An SF artist uses glass and neon gasses to create light sculptures.
Of the sixty artists who displayed their work in the “UNIVERSE: The Art of Existence” show at the Modern Eden Gallery in North Beach, only the piece entitled “Building Block No. 2” truly separates itself from the pack of mixed media. In a pocket of space, in the middle of the room, centered on the wall, between three arches, the element symbol for helium (He) glows in neon on a bed of silk white roses.
Past a bicycle resting at the foot of the stairs and up the creaky wooden steps of her studio, Meryl Pataky, the multi-disciplined artist behind the helium piece, is at her workstation contemplating reattaching a broken piece of glass tube in the form of the elemental sign for gold (Au). “Should I start over?” she asks herself out loud. Pataky’s aesthetic is always changing, but remaining constant is her overall vision for the works she produces. In her craft she uses the noble gases: helium (He), neon (Ne), argon (Ar), krypton (Kr), and xenon (Xe) amongst other materials such as iron, steel, carbon, and other organic materials like deer hide.
On her own in 2002, the thirty-one-year-old moved across country to San Francisco from South Florida to attend the Academy of Art University. Her interest in neon began in a class taught by Bill Concannon and from there her love for it grew. The medium both frustrated and excited her. “It was a challenge,” Pataky recalls of her time starting out, “And I just really wanted to get on top of it. It’s super hard, and I was like ‘fuck this’—I’m not going to let it get the best of me.”
Neon is the process of heating and bending a glass tube, and the glow is achieved when the gas (filled inside the tube) is charged with the current from the electrodes that are placed on the ends of the tube. Neon is a lost art and the medium presents itself as a treasure. The idea that it can not be reprinted or the fact that only one can be found on one wall is something pretty fascinating when you think about it. “It’s a unique beauty,” Bill Concannon says on the phone. “You’re not just looking at a picture of something, you’re actually looking directly at the phenomena of light being produced by electrically charged gases. If you get pretty close you could actually see that.”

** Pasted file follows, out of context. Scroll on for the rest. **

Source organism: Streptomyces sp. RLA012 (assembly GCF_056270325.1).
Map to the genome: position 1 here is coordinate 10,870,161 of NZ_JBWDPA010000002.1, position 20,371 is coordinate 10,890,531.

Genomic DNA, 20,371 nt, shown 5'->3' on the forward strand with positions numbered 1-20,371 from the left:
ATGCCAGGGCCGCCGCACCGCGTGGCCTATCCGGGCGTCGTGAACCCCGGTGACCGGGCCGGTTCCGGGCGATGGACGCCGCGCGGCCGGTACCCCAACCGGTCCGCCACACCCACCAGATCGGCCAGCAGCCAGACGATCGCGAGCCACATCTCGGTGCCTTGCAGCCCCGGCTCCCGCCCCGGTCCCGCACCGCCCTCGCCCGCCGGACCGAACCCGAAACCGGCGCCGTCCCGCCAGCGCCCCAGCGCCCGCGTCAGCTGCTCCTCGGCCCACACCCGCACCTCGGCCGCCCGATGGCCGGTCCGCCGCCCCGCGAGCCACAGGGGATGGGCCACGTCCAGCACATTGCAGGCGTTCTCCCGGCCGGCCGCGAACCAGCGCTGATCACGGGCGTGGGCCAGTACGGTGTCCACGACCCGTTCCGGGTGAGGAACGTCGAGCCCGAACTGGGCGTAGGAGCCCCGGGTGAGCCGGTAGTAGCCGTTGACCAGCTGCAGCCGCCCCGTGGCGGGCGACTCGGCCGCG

Concannon, Pataky’s mentor at the Academy of Art University has been in the neon industry for forty years and has worked on neon special effects for various of films—listed on his resume are Star Wars, Star Trek, Back to the Future, and Ghostbusters to name a few. Pataky graduated in 2010 but she still considers him a mentor whom still helps her out to this day. “It’s like my extended education he likes to call it,” she says. Concannon was excited about her eagerness to learn and is impressed that she’s stayed with the medium in terms of fabricating it directly and is impressed by her technical ability. “It takes a lot of discipline and it takes a lot of repetition to do what she’s doing,” Concannon says. “It takes a lot of mistakes and being willing to work through those mistakes.” She bends her glass tubes in her studio but she takes them over to his studio to fill them with the gases.
“If I tried to bombard my own tubes in here I’d blow a fuse every time and as you could see we’re running off of extension cords,” she explains, pointing at the orange and white wires around the space of what used to be a brewery.